Not only is today's transmitted TV signal in digital format (goodbye, analog RS-170, NTSC, PAL, and SECAM) but all the behind-the-scenes production is digital as well. That obvious fact became extremely clear as I was fortunate to get a private, behind-the-scenes tour of the CBS Broadcast Center at 524 West 57th Street in New York City, Figure 1 .
This aerial view of the CBS Broadcast Center, taken in 2011, does not even hint at what's inside and so allows a multifaceted worldwide broadcast operation to function efficiently and reliably. (Source: James Lin/Flickr)
CBS purchased the site in 1952 and began using it for radio TV in 1963, and moved most of its studios, production suites, and infrastructure to the building in the following years (despite citing their Rockefeller Center (NY) office building as the official corporate headquarters) and took over more adjacent space over time. The former milk-distribution building now provides over 500,000 square feet (about 45,000 square meters) of space for studios, editing, content management, storage, and servers used for internal video handling as well as external feeds.
There were studios for the various shows, of course, editing suites for post-production work, and production centers where ten, twenty, or more people sit at control consoles and choreograph the production of live shows and events. Since several such events may be going on at the same time, there were quite a few of these set-ups.
Each had a wall of dozens of large screens, complex switching matrices handling up to 100 × 100 input/output pairings, and live links to remote events in the field. Since the actual broadcast of the many shows going out simultaneously via cable, the Internet, or over-the air broadcast TV channels is so critical, many of the set-ups are multiple redundant, and their computer-based controls, sequencers, and links can be switched over within seconds.
The procedure now used for production of remote events is to capture the images in the field, but manage all event details from this building where everyone has a place and all needed resources are ready. For example, at a major event such as a football game, the cameraperson in the field is linked by audio and video back to the production team in this building, and is directed what to do and when by them. If an instant replay is needed, that is implemented by the studio personnel, not the field. This remote management is possible only because of the extensive, multiple, links (spanning thousands of miles, if needed), using fiber and backup satellite between field and studio.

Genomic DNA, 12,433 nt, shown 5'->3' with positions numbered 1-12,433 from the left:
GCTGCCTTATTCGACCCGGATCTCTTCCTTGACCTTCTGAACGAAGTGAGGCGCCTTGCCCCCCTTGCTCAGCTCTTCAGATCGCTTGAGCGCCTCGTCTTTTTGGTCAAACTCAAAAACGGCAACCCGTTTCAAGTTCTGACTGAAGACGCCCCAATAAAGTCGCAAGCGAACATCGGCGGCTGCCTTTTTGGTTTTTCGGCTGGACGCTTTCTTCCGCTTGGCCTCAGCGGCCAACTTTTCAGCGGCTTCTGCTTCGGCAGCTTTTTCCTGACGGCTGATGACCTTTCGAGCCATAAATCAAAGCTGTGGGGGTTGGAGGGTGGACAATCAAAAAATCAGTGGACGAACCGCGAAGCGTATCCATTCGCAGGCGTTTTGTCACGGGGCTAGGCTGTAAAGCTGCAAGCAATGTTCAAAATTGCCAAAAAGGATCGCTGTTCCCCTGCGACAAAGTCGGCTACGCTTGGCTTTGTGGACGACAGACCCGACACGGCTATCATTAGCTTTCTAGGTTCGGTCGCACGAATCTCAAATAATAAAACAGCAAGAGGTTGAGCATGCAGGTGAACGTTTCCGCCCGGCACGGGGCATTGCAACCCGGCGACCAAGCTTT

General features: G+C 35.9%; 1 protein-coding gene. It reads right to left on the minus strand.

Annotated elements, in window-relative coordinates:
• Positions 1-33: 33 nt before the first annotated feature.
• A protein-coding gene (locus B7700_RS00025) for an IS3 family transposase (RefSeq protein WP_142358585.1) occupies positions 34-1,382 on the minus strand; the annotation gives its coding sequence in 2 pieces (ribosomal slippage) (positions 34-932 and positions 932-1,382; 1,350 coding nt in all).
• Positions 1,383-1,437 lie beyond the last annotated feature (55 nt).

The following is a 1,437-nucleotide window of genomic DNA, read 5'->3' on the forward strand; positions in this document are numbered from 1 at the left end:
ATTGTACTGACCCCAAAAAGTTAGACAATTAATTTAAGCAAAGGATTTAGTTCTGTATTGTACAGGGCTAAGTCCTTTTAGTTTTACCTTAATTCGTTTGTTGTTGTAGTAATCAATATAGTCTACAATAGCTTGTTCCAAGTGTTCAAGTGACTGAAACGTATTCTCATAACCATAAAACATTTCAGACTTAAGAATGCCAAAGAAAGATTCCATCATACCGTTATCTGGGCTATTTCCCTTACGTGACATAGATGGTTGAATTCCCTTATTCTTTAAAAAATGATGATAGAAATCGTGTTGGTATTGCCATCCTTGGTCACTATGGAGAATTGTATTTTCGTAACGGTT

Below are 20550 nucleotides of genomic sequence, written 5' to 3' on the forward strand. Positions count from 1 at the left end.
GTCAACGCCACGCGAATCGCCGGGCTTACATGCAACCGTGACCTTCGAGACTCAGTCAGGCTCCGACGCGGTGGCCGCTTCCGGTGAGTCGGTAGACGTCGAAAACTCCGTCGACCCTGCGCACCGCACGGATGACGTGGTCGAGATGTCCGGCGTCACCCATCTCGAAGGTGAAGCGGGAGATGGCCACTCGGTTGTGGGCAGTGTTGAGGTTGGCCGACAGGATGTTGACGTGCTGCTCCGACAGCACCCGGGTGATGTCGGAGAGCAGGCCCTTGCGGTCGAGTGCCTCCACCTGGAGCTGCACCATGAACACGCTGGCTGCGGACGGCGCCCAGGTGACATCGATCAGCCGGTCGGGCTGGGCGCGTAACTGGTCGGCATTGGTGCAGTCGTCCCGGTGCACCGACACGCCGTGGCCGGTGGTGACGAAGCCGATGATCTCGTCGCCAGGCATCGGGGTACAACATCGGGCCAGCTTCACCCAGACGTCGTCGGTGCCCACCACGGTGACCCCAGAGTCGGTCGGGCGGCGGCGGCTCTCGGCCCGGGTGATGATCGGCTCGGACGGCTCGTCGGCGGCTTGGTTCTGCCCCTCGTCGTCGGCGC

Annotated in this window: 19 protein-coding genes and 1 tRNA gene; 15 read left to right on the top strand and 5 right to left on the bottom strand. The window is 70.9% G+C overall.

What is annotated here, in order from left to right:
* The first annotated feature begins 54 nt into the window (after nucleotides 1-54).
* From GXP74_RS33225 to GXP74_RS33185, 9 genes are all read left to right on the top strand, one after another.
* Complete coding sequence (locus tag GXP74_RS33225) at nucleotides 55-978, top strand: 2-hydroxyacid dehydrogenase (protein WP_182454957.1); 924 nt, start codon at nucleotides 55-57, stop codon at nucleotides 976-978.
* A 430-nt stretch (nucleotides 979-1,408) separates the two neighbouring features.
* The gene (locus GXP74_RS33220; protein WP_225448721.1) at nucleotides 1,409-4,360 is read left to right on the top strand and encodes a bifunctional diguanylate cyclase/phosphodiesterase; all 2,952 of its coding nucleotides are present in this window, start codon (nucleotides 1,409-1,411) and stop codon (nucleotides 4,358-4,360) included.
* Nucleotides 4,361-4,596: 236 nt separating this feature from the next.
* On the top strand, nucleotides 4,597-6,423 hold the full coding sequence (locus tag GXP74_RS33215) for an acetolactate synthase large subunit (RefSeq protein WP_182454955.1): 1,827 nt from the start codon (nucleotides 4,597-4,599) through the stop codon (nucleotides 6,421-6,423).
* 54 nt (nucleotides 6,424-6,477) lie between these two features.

While we did swing through the various studios where shows are either broadcast live or recorded for later use, the highlight for me was going into the guts of this enormous building floor by floor, from the third-level sub-basement almost to the roof (sorry, no photos permitted). While this is a legacy facility, the equipment has been repeatedly upgraded, and nearly all the massive coaxial-cable runs have been replaced by fiber-optic cables.
Beyond these up-to-date, non-glamorous but highly functional studios are the racks of servers and fiber links, with room of racks, servers, and cabling. Unlike the “rat's nest” of scrambled, spaghetti-like cabling you may see in “what's wrong with this?” photos, every bundle of the cables here was beautifully tied and labeled, and every termination panel, display, or interface was also meticulously labeled; I did not see a single hand-scrawled tag or label anywhere.
Looking at all this “digital” production and digitized video, and one point hit me hard: it's all due to analog. Every one of those fiber-optic cables starts with an LED driver and LED, and ends with a photodiode and transimpedance amplifier, along with other analog circuitry and power sources. Similarly, every one of these live audio/video links between studio and the field needs A/D and D/A converters, line drivers ad receivers, and more. The digital cameras also need analog circuitry for interfacing with their CCD/CMOS imagers as well as driving the link digital video to the studio. Even the largest studio, with over 300 computer-controlled lights hanging from the ceiling, needs power controls in the form of MOSFETs, TRIACs, and IGBTs, as do the remote-controlled robot-arm cameras which have largely replaced the handheld or dolly camera in the studio.
Despite all this, the only visible indication of “analog” I saw was the occasional old-fashioned clock with hands nestled among countless, digital clocks; whether this was done for legibility, convenience, or as a reminder of the past, I don’t know.
At end, I was extremely impressed and even somewhat shocked at how digital has totally taken over all aspects of video capture, production, and broadcast. This was made even clearer when we passed a special room with legacy 2- and 4-inch tape drives, videotape cartridge players, and video digitizers, for when an old video clip is needed; any videos recorded in the past decade and further back is already digital and can be called up instantly with a few keyboard clicks.
At the same time, I wonder if the folks operating all this “digital video” realize that much of its viability is due to low-cost, low-power, high-performance analog ICs and functional blocks which allow the digital world to function. I suspect not, and if you mention that it is analog which makes this digital regime possible, I suspect they will think you are either trapped in the past or seeking to swim along and get some of this leading-edge glory.
But we know better, right? Have you ever tried to make the case that this digitized world is largely due to the availability of suitable analog components? Were you successful at this?
- A tour of the CBS broadcast center (YouTube video)
- a-tour-of-the-cbs-broadcast-center (video)